Ask Viviane Jasinski if there’s much of a market for fine art in a town known chiefly for its factory outlet mall, and she’ll tell you about the grand opening of A Hint of Asia last September, when nearly everybody she had invited to the unveiling of her Blue River Parkway gallery showed up for a night of fine wine, conversation, and a first look at a collection of contemporary masterworks curated from her travels through Southeast Asia.
“I sent out 75 invitations to people I knew in my neighborhood, and also to people from the town to thank them for their supporting us and getting the gallery open,” says the Mongolia-born Jasinski, seated at a marble framing table in her 6,700-square-foot gallery. “Everybody was looking at art and saying they were happy for us to be here. I had no salespeople on the floor, so all night long, I had people grabbing me, saying ‘I want to buy that painting!’ People who didn’t have a chance to grab me that night came back over the next two weeks and bought a lot of pieces. It was beyond our expectations.”
In 2012, newly wed to a Singapore-based oil industry executive who skied and vacationed in Breckenridge, Jasinski closed the contemporary Asian art gallery she owned there (which had hosted exhibitions around the world) and relocated with her husband to a home they had purchased in Eagles Nest in Silverthorne. There, she was amazed to discover that one neighbor wanted to practice Chinese with her, and another not only had a climbing wall in his home, but also had an entire room dedicated to traditional Japanese hibachi. It was a revelation.
“People came here from all over the world for the same reason: they love nature,” explains Jasinski, who says the landscape here reminds her of her native Mongolia. “Many who choose to settle here and build their dream homes have traveled abroad and have even lived abroad.”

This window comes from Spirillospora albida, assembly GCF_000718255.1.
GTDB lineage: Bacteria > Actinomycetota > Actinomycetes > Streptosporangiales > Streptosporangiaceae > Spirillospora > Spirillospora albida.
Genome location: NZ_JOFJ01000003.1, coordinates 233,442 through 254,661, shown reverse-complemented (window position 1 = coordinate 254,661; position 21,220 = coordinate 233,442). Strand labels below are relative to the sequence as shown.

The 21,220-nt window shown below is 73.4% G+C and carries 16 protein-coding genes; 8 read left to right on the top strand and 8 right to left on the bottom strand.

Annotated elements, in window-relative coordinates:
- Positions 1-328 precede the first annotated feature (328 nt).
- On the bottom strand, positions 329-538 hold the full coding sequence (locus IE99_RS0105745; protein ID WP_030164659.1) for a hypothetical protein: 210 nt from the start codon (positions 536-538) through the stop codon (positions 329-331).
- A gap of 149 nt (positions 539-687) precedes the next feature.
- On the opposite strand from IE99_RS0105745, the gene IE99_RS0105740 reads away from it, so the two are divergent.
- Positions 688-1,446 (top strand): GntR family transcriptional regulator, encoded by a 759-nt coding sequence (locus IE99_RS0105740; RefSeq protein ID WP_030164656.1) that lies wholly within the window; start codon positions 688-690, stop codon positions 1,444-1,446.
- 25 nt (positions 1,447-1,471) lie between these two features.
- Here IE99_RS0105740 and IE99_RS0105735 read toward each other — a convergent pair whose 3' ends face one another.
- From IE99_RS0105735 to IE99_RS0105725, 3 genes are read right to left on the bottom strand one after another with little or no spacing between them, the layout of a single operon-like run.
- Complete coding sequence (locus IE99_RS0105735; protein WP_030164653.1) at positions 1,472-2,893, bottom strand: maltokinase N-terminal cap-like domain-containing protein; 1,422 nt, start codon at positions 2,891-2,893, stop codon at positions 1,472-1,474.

Some had traveled or lived in Asia and, like the Jasinskis, whose home doubles as a gallery of museum-quality contemporary Asian art, wanted to hang artwork on their walls that would remind them of the time they had spent on the Pacific Rim. Sensing an untapped market, she created a business plan for a downtown gallery devoted to Asian art and showed it to town manager Ryan Hyland.
“He was very excited,” recounts Jasinski, who learned of the town’s plans to create an arts district and town center up the road from the outlet mall. “They wanted to put Silverthorne on the map as a place for art and culture. From the beginning, my plan was for this to be more than an art gallery; I wanted it to be a cultural hub.”
The Jasinskis purchased the BigHorn Shopping Center and renovated a former big box store next-door to Murdoch’s into a bright exhibition hall with articulated walls populated with works from the far-flung Asian artists she represents (as well as 20 regional painters and sculptors), plus a collection of rare Liuli Chinese crystal sculpture. One work stands out from the rest, an abstract canvas by Vietnamese painter Tuyen, that hangs alone on an east-facing wall. It’s a Cubist composition of silhouettes, a large man with a little boy on his shoulders against the backdrop of a mountain; it was a gift from the painter, derived from a photo of her husband shouldering their son, Atlas, on a hike on Buffalo Mountain. It’s the only work in the gallery that’s not for sale.
On September 16, Jasinski will host another party, celebrating A Hint of Asia’s first year with a public chamber music concert and gala that will be the finale of the Alpenglow Music Festival’s 20th season. “When I tell people I have a gallery in Silverthorne, they ask, ‘Why there?’” Her incredulous response: “Where else?”
A Hint of Asia Fine Art Gallery
1281 Blue River Parkway, Silverthorne